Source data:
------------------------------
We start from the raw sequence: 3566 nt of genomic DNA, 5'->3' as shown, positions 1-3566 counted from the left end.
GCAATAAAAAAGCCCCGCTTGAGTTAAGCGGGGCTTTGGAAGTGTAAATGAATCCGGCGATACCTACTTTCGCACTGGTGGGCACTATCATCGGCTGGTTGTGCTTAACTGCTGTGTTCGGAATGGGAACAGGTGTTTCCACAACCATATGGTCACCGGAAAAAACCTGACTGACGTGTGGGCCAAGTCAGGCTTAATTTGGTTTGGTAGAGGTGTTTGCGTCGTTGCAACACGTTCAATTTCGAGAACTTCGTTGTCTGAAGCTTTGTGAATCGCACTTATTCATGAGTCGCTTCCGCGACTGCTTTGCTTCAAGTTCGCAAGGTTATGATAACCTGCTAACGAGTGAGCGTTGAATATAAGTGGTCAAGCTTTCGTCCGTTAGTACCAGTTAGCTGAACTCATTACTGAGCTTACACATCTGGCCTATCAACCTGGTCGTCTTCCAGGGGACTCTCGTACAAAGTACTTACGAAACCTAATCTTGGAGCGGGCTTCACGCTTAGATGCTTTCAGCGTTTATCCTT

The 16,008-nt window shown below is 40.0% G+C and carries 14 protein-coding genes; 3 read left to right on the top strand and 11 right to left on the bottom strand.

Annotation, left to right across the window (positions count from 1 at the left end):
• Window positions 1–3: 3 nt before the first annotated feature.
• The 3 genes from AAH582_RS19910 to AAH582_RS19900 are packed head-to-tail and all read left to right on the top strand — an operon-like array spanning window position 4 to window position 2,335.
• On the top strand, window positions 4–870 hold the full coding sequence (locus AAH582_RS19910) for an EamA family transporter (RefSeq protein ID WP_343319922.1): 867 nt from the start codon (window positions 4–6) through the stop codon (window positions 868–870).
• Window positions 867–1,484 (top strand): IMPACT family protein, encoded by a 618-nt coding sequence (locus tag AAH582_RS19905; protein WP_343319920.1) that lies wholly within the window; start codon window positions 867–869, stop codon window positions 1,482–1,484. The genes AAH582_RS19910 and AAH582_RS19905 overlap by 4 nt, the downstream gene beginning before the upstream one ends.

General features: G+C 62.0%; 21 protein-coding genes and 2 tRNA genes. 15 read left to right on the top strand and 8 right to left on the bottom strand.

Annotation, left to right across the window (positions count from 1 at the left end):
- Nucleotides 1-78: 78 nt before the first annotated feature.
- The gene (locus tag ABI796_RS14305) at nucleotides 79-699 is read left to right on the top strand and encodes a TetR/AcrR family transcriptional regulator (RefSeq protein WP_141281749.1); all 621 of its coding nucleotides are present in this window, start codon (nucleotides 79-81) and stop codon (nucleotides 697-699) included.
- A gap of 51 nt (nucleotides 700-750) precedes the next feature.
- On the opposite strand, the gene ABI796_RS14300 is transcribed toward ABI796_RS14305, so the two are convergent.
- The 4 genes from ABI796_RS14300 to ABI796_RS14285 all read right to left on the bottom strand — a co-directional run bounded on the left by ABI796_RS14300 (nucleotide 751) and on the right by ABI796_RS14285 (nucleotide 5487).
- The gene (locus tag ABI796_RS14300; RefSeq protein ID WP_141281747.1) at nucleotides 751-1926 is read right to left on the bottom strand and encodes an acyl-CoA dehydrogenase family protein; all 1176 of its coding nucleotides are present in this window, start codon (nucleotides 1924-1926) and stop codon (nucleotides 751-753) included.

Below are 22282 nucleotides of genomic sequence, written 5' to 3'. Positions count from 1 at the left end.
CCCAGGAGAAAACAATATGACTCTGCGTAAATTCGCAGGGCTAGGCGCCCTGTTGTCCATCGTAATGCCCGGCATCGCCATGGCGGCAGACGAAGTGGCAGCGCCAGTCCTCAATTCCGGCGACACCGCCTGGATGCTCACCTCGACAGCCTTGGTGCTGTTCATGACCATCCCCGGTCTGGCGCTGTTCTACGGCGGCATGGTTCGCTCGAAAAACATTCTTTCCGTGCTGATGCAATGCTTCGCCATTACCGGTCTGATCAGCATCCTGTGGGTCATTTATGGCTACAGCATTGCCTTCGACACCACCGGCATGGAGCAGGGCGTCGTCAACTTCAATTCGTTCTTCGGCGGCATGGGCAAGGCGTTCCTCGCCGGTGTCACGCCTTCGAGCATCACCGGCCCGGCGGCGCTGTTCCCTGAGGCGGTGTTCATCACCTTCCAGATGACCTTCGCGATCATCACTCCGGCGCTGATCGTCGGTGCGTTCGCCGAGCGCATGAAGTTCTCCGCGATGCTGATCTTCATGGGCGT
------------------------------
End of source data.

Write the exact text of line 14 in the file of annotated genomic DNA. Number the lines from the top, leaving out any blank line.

- On the opposite strand, the gene ABI796_RS14300 is transcribed toward ABI796_RS14305, so the two are convergent.